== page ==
African-American women are equally, if not more, likely to experience infertility than their white counterparts — but they often cope with this traumatic issue in silence and isolation.
A new study also found that African-American women also more often feel that infertility hinders their sense of self and gender identity.
Black women coping with infertility and secondary infertility
“Infertile African-American women are indeed hidden from public view,” says the study’s lead author, Rosario Ceballo, a U-M professor of psychology and women’s studies.
The University of Michigan study may be among the first known to focus exclusively on African-American women and infertility. Most research has been conducted on affluent white couples seeking advanced medical interventions.
Ceballo and colleagues Erin Graham and Jamie Hart interviewed 50 African-American women of different socioeconomic backgrounds about infertility and relationships with friends, relatives and doctors. Their ages ranged from 21 to 52 and most were married. Many of the women had college degrees and worked full-time.
At some point in their lives, the respondents met the medical definition for infertility, a condition in which a woman is unable to conceive after 12 or more months of regular, unprotected sex. The women spent from one to 19 years trying to become pregnant.
Coping with stereotyped beliefs of womanhood
In describing the difficulties of getting pregnant, 32 percent of the women discussed stereotyped beliefs that equated being a woman with motherhood. Some responses included: “Emotionally, I felt that I was not complete, because I had not had a child. I didn’t feel like I was a complete woman,” and “It (having no biological children) would label you as a failure.”
Furthermore, infertility was infused with religious significance for some women. They believed God intended women to produce children, which further heightened their sense of shame.
Virtually all of the women dealt with infertility in silence and isolation, even when a friend or relative knew about the woman’s difficulty conceiving. Respondents thought infertility was not as emotionally painful for their husbands and partners, who were not interviewed for the study.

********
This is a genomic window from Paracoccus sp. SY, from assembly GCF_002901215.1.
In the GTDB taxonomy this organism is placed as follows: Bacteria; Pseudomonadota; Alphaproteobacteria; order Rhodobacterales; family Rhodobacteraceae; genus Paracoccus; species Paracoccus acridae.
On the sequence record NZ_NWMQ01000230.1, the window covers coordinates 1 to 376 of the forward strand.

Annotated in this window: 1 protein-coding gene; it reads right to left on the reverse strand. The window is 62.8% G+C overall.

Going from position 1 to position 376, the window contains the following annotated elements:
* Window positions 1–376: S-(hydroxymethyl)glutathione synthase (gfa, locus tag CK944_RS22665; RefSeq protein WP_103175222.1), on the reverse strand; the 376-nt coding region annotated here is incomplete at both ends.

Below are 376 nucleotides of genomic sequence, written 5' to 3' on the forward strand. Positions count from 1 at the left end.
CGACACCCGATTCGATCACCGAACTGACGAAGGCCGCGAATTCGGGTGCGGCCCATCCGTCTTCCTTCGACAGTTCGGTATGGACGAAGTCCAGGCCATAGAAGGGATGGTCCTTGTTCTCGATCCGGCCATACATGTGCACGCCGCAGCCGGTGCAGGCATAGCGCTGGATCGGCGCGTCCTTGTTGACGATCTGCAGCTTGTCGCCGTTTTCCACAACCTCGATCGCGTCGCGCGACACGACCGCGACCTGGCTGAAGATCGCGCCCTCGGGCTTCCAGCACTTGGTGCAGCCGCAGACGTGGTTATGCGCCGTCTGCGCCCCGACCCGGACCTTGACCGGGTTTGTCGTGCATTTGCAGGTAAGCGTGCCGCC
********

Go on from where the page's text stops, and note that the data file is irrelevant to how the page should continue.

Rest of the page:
Researchers noted that some women, especially those with secondary infertility, stayed silent about being unable to conceive because discussing it did not elicit sympathy or empathy.
“Women may also reason that other people can neither change their infertility status nor understand what they were experiencing,” Ceballo says.
Other reasons for women’s silence about infertility may have to do with cultural expectations about strong, self-reliant black women who can cope with adversity on their own and with notions about maintaining privacy in African-American communities, she says.
In the interviews, for example, respondents said, “You don’t want people in your business,” and “I never said anything to anyone else because in our culture… it was not something that you shared.”
With their interactions with doctors and medical professionals, about 26 percent believed that encounters may have been influenced by gender, race and/or class discrimination. These women talked about doctors who made assumptions about their sexual promiscuity and inability to pay for services or support a child.
Researchers said they were surprised to learn that highly educated women with high incomes were equally likely as low-income African-American women to report discrimination in medical settings. In addition, the cost of fertility treatments was prohibitively high for most respondents.
Overall, when black women could not conceive a child, it negatively affected their self-esteem. They saw themselves as abnormal, in part, because they did not see other people like themselves — African-American, female and infertile–in social images, Ceballo says.
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